silhouette of a thumbs down.
Celery juice is not a miracle, and can be harmful to those with IBS and other gatro issues.

For some people, drinking celery juice can actually be harmful. Those who suffer from IBS (Irritable Bowel Syndrome) or other gastrointestinal issues might experience flare ups if they begin a celery juice regimen. 

The Reality

Celery juice is NOT a miracle. In fact, there is not one cure-all treatment for any of these issues. That being said, celery is nutritious, as well as high in fiber and water, which gives it strong diuretic properties. For some people, this can support a weight loss regimen. Drinking celery juice for breakfast will not fix acne or cure cancer, but it is a healthy alternative to high-sugar cereals. And, remember, for some people, drinking celery juice is actually detrimental to their health. As with any trendy new health program, always check with your doctor and do your own research before deciding to try it out.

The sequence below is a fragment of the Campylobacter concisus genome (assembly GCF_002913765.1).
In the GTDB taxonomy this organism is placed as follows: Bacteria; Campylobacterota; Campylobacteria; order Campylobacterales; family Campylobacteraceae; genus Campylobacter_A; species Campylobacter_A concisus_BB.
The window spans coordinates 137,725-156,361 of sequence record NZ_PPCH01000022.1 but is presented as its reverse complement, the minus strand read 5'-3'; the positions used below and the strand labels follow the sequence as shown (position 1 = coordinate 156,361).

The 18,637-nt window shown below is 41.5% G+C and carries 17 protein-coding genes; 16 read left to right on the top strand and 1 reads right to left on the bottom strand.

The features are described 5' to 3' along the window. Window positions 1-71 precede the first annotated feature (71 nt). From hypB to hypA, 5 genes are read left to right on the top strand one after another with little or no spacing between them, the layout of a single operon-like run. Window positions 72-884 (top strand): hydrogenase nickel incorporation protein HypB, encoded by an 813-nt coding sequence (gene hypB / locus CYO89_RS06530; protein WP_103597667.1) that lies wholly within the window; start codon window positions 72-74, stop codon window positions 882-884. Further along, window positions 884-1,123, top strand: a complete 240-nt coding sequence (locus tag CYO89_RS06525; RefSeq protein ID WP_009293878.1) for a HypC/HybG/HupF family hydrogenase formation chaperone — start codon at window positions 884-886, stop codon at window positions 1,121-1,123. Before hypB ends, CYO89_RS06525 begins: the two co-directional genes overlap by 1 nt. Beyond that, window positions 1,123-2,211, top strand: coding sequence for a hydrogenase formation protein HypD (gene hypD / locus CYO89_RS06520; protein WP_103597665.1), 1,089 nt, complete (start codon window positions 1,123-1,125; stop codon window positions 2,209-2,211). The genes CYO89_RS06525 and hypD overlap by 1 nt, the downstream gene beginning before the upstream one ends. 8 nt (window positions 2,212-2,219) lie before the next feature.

Fitness Goals vs. Nutrition

America is currently in a love/hate relationship with food and our fitness goals. There is a tremendous amount of apps out there in regards to weight control. With the volume of nutrition programs, diet books, and health ads, we seem to be in a war with how to handle our bodies. Worse yet, we have an obesity epidemic. NCBI says, “The latest estimates are that approximately 34% of adults and 15–20% of children and adolescents in the U.S. are obese.” That’s over a third of people.

What can we do? Science tells us food is the key to losing weight, gaining weight, or maintaining. What we eat (and when) are paramount to fitness. Of course, exercise is a major part of a balanced lifestyle. (On this note, try adding this to your workout.)  However, with certain fitness goals, you need to eat certain things.

What to Eat to Lose Weight